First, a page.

Thus, with three felony convictions, she could face $6,000 to $1,500,000 in fines (if the judge chooses to impose them), plus court costs and restitution, if any, or the court could chose to impose no fine and only court costs and restitution, if any.

If she were sentenced to serve the sentences concurrently, she would face two to six years in prison, which could be reduced to one to three years in prison with good behavior, followed by three years of parole. 

But, if she were sentenced to serve the sentences consecutively, she would face six to eighteen years in prison, which could be reduced to three to nine years in prison with good behavior, followed by three years of parole. 

The sentence can't be more severe, however, following the appeal, than it was in the original sentencing hearing following the convictions.

When convictions are based on the same act or series of act arising from the same criminal episode, the sentences imposed must run concurrently, unless there are multiple victims involved, in which case consecutive sentences may be imposed in the discretion of the court, pursuant to Colorado Revised Statutes § 18-1-408(2)-(3). So, the two incidents in which a misdemeanor false reporting and felony four obstruction of justice convictions were obtained for the same statements, must each have concurrent sentences, and all five offenses of conviction must be served concurrently, unless the judge finds that the 911 dispatcher, and the two respective police officers were multiple victims of these crimes and exercised his or her discretion in the original sentencing hearing to impose consecutive sentences. The fact that this wasn't raised as an issue on appeal suggests that this probably didn't happen. The case for there being multiple victims would have been much stronger if the criminal extortion conviction had been upheld, and we don't know if that sentence was to be served consecutively or concurrently.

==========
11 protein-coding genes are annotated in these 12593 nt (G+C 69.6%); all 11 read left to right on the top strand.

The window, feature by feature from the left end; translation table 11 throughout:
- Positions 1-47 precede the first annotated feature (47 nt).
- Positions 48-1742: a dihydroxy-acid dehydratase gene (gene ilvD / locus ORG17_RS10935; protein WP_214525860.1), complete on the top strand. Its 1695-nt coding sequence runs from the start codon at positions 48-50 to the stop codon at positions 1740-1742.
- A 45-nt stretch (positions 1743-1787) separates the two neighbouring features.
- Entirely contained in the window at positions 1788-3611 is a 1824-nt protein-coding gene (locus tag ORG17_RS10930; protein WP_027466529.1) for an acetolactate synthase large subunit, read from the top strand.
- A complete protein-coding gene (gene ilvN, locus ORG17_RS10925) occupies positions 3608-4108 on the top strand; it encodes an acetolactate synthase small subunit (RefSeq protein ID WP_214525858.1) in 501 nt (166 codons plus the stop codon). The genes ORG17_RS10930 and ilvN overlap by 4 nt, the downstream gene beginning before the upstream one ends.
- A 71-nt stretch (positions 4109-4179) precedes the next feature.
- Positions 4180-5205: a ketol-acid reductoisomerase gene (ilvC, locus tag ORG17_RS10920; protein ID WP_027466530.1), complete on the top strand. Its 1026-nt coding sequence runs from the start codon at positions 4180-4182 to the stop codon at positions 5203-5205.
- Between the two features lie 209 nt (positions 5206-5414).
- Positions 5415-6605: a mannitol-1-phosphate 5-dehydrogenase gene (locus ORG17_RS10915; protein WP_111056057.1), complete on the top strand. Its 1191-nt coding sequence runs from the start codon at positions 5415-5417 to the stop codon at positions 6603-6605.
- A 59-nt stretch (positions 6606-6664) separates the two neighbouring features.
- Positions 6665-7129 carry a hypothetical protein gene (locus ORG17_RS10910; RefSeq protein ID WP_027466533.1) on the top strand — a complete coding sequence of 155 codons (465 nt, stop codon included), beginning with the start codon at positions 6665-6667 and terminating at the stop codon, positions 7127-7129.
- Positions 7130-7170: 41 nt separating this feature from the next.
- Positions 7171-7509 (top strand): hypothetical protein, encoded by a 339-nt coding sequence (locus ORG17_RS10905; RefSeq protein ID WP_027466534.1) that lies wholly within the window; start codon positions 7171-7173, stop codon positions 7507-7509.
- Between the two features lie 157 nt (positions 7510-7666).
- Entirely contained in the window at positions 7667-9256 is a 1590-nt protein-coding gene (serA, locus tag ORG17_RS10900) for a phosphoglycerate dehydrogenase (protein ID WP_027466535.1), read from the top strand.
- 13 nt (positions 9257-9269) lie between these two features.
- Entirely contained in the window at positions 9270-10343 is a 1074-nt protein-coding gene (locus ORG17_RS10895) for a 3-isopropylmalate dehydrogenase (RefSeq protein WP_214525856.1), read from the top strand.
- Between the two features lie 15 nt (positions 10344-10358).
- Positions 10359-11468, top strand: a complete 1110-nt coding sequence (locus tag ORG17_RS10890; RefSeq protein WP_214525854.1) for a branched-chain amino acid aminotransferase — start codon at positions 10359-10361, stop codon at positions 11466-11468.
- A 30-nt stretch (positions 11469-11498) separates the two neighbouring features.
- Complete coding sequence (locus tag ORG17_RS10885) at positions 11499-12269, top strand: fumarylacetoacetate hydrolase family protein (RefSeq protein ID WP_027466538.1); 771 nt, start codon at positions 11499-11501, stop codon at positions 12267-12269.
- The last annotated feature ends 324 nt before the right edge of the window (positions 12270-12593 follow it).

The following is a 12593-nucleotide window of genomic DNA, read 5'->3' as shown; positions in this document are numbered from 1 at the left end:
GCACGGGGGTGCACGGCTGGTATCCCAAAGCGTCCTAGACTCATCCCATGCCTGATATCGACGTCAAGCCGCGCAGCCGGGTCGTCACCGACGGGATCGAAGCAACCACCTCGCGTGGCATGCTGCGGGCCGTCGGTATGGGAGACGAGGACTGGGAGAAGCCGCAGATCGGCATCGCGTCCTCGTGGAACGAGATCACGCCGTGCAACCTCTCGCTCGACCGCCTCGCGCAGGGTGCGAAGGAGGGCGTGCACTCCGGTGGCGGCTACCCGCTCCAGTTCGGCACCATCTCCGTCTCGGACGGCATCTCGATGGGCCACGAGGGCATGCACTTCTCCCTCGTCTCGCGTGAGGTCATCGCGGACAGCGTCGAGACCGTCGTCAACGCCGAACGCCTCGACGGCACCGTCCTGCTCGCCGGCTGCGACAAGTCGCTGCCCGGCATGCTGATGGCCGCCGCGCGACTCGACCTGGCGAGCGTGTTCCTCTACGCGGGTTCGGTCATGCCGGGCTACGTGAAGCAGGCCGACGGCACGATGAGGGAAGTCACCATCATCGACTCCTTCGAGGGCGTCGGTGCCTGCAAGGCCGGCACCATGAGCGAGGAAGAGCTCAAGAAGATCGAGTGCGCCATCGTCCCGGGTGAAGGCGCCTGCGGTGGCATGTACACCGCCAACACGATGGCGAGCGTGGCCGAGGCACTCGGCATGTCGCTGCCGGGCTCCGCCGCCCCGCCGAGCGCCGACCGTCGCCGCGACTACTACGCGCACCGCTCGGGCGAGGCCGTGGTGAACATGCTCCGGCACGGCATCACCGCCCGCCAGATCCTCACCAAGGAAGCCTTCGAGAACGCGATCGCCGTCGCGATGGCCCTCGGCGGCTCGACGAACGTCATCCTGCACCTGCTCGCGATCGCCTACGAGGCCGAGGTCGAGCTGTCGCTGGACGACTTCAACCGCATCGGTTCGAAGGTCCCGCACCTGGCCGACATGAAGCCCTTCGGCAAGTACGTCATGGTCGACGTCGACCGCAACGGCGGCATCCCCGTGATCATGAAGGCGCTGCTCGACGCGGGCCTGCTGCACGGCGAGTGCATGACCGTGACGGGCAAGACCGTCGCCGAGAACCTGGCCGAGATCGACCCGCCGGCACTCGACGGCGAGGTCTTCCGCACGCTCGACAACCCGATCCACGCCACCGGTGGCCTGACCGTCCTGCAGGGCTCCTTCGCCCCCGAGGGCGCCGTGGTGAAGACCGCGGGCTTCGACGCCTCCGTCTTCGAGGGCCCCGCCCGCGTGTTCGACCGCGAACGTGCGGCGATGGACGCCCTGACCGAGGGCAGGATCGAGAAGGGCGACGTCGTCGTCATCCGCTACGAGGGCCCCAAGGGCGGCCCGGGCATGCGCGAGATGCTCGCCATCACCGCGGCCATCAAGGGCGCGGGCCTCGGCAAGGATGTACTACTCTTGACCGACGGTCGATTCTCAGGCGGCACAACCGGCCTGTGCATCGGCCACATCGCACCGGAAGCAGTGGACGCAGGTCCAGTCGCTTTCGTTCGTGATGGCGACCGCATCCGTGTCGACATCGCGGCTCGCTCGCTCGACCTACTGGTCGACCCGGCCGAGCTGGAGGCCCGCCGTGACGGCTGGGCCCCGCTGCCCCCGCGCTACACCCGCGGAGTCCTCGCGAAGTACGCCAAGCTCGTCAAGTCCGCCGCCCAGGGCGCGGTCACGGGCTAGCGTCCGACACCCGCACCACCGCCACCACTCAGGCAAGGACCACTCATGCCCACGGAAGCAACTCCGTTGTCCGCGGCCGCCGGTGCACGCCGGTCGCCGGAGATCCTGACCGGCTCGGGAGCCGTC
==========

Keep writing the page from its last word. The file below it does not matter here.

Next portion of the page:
Thus, the three felony convictions v. one felony conviction part of the appellate decision was really only pertinent to the collateral consequences of the conviction, to any collateral attack on the convictions (since she would have to invalidate all three convictions to reduce her sentence if irregularities were ever alleged with respect to any of them), and to the fine that could be imposed (if a fine was imposed at all in the first place).

So, instead of serving up to three months in jail (if she has good behavior while incarcerated) and possibly up to $100 of fines, in addition to court costs and restitution, if any, Ms. Knox will have to serve one to three years in prison (if she has good behavior while incarcerated), followed by three years of parole, and possibly up to $6,000 to $1,500,000 of fines, plus court costs and restitution, if any, and significant collateral consequences of the conviction. She would probably also be eligible in either case for a probation sentence, in lieu of incarceration or parole, or for a fine, in lieu of incarceration and parole, if the judge deemed fit.

The only issue remaining in the case that would be worthy of considering for a further appeal to the Colorado Supreme Court would be the ruling that the count of attempting to influence a public official was allowed in these circumstances (the decision on whether false reporting and attempting to influence a public official were duplicative couldn't escape all three felony counts because she was convicted of only two false reporting counts, arising from separate incidents, but was convicted of attempting to influence a public official in one count arising from an incident in addition to the two false reporting counts. But, the fact that two separate panels of the Colorado Court of Appeals reached the same conclusion on this issue, albeit with somewhat different reasoning, doesn't make it an attractive issue for the Colorado Supreme Court to consider.

Even If You Prevail In Litigation It Is Sometimes Slow And Expensive

The Decision

A published opinion of the Colorado Court of Appeals was released today in a lawsuit that I have been part of the team litigating actively for eight and a half years (I didn't participate in the briefing of this particular appeal, and I wasn't involved in the earliest parts of the litigation.) 

The main holding of the decision pertains to what documents must be attached to an application for attorneys' fees in a case whether a statutory fee shifting provision favors your client, which will be an important precedent on a nuts and bolts issue faced by lawyers in thousands of cases a year in Colorado. 

Litigation Can Be Slow and Expensive